Is the US cotton sector losing out to synthetics?
The US still maintains over 60% market share of cotton in fashion apparel
Cotton's share of the US clothing market has fallen following the sharp rise in cotton prices in 2012 - but the industry is fighting back.
The US International Trade Administration says that American clothing traders imported 12.29bn square metres' worth of cotton apparel last year (2013) compared to 12.04bn square metres' worth of clothes made with artificial fibres.
The figures indicate that synthetic apparel imports rose by more than 20% from 2011-13, while cotton-based imports fell 14%.
However, some reports - admittedly from organisations funded by cotton growers - suggest a measure of public aversion to aspects of synthetics, though this could be overcome by further advances in fibre technology.
"It is inaccurate to say that consumers are favouring synthetic fibres over cotton in their apparel; consumers can only choose from what is available at retail," says James Pruden senior director public relations of Cotton Incorporated, the leading cotton industry association.
After the sharp rise in cotton prices two years ago many companies substituted high percentages of cheaper synthetic fibres in what had been 100% cotton items.
"Our research shows that consumers...are not pleased," Pruden continues. A Lifestyle Monitor survey and Customer Comments Project undertaken for Cotton Incorporated suggests that 53% of American consumers "are bothered by declines of cotton content in their apparel purchases."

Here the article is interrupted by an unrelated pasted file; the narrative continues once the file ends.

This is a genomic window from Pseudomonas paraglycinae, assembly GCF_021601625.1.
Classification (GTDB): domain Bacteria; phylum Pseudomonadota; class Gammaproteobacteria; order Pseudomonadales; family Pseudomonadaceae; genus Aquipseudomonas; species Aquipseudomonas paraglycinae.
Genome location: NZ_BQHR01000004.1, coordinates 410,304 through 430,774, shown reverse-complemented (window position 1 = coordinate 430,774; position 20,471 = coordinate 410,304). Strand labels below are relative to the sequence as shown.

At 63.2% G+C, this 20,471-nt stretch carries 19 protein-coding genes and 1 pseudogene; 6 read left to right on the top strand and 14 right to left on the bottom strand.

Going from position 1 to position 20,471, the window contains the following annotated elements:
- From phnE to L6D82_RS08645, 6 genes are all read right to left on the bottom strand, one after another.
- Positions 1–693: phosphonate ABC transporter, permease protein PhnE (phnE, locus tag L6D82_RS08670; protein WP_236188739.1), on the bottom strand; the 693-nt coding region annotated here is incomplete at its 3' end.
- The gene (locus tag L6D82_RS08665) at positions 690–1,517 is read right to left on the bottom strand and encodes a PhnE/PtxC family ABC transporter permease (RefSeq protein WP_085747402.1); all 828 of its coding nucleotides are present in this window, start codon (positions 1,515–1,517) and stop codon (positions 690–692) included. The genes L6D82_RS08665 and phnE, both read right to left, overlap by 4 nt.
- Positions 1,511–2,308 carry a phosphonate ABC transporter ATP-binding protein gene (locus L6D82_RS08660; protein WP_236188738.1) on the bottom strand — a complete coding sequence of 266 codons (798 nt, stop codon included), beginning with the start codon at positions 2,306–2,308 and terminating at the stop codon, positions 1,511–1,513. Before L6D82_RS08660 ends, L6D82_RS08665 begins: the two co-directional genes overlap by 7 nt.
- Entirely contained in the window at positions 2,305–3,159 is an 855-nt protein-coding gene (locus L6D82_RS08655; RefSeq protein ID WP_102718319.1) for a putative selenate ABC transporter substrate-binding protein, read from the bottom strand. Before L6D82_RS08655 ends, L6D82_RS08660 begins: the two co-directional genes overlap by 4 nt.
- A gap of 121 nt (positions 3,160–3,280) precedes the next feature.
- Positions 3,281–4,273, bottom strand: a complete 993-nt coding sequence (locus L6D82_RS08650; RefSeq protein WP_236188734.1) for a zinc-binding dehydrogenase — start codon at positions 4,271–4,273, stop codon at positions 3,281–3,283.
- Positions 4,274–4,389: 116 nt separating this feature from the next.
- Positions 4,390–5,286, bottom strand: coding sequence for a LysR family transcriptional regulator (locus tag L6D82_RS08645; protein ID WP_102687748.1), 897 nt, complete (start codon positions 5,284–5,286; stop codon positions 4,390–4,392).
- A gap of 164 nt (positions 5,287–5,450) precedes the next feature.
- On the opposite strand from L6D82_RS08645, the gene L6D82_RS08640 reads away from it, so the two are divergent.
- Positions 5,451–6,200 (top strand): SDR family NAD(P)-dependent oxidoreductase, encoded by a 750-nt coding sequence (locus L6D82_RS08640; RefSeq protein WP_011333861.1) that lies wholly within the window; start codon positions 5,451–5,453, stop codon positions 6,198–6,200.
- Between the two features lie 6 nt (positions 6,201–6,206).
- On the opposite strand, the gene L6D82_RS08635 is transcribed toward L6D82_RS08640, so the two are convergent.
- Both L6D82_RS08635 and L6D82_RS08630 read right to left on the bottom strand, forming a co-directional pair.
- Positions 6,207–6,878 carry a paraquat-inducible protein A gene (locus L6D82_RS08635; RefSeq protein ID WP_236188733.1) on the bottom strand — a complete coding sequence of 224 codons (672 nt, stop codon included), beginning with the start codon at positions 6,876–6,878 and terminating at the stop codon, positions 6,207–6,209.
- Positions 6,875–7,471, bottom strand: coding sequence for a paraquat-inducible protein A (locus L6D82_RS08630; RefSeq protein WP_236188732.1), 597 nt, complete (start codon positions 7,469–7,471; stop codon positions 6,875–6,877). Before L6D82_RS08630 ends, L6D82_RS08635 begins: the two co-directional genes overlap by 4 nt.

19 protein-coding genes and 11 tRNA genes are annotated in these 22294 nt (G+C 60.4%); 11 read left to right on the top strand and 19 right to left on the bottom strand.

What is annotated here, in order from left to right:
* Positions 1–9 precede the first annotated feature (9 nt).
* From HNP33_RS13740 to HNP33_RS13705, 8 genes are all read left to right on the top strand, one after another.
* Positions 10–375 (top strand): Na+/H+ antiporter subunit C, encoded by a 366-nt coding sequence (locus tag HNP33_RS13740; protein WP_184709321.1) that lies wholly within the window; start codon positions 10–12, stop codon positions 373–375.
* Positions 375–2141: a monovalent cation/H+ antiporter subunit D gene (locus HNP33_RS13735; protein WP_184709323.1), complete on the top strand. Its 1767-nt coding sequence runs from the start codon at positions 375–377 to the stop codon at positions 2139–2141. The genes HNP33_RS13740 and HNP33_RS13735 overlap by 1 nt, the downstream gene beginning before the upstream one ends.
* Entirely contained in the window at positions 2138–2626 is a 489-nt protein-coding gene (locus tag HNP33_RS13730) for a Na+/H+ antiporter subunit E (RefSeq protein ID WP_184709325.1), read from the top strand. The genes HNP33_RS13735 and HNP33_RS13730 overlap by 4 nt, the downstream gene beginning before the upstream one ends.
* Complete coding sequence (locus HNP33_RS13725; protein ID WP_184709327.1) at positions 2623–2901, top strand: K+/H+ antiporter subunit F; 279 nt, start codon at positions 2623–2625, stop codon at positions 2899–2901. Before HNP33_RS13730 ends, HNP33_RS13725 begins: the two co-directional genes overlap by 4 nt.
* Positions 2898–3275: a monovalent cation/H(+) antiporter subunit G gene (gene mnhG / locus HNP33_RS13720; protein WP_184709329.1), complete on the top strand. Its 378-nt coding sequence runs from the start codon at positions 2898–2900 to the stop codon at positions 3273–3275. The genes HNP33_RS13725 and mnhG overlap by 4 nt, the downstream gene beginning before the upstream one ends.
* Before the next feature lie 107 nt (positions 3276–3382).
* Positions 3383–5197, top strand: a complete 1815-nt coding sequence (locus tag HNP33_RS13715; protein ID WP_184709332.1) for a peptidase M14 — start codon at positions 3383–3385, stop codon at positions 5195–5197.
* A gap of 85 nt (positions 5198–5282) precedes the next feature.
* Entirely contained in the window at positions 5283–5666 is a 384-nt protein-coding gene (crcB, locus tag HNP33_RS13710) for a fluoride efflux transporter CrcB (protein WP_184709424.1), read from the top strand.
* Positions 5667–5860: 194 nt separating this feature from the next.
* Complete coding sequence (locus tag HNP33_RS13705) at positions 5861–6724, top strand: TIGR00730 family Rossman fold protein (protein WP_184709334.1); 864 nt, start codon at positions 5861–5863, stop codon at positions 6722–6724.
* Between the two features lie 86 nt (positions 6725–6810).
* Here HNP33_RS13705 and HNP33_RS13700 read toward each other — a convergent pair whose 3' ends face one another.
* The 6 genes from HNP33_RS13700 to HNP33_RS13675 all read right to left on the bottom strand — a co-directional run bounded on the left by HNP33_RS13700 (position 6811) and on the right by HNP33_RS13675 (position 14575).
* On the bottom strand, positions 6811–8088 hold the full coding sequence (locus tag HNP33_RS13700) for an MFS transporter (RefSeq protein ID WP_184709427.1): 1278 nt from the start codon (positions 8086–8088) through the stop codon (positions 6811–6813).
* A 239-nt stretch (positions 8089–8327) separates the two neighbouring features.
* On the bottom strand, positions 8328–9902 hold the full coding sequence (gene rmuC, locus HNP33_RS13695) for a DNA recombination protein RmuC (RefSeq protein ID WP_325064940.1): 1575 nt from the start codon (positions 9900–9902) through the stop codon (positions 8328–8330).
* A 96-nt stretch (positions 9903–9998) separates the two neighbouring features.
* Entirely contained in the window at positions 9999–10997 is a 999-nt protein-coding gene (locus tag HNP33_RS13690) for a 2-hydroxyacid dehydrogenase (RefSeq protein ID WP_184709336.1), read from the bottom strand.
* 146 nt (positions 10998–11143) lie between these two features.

Major concerns reported by the larger retailers were "shrinking, wrinkling, pilling, fading, stretching, snagging, itching, and odour."
They happen with all materials of course, but Pruden says reviews indicated that synthetic clothing "tends to have more major performance issues than apparel made with natural fibres like cotton" and some synthetic clothing "has a higher likelihood to have odour and snagging issues".
The surveys quoted by Cotton Incorporated found that "shoppers indicate a willingness to pay 20% to 30% more to keep cotton in their clothing" and "although reductions in cotton content may have provided short-term cost-savings, long-term challenges such as potential customer loss, decreased profits, and harm to a retailer or brand's image could occur."
US cotton decline less marked
"While there has been an erosion of cotton's market share worldwide in fashion apparel for polyester for some time now, I am not aware of a precipitous slide in the US," said Jeffrey Silberman, chairperson of textile development and marketing at the New York Fashion Institute of Technology.
"The US still maintains over 60% market share of cotton in fashion apparel, which is much higher than the world average in the mid-30% range," he told just-style.
If there has been a recent turn towards synthetics "that's news to me," adds Sue Strickland, executive director of the American Apparel Producers' Network (AAPN), an association of some 600 senior executives across the supply chain organised industrially worldwide to produce apparel for the US market.
But she stresses the fluidity and dynamism of fibre mixes in the US fashion business, saying she would not be surprised at such a shift.
Further longer-term price challenges for cotton could be on the way however.
At the Washington-based International Cotton Advisory Committee (ICAC), a global forum for the industry, Rebecca Pandolf, of its statistics department, says the issue now is that since November polyester prices had been going down while cotton prices were going up, "so the gap has widened in the past few months."
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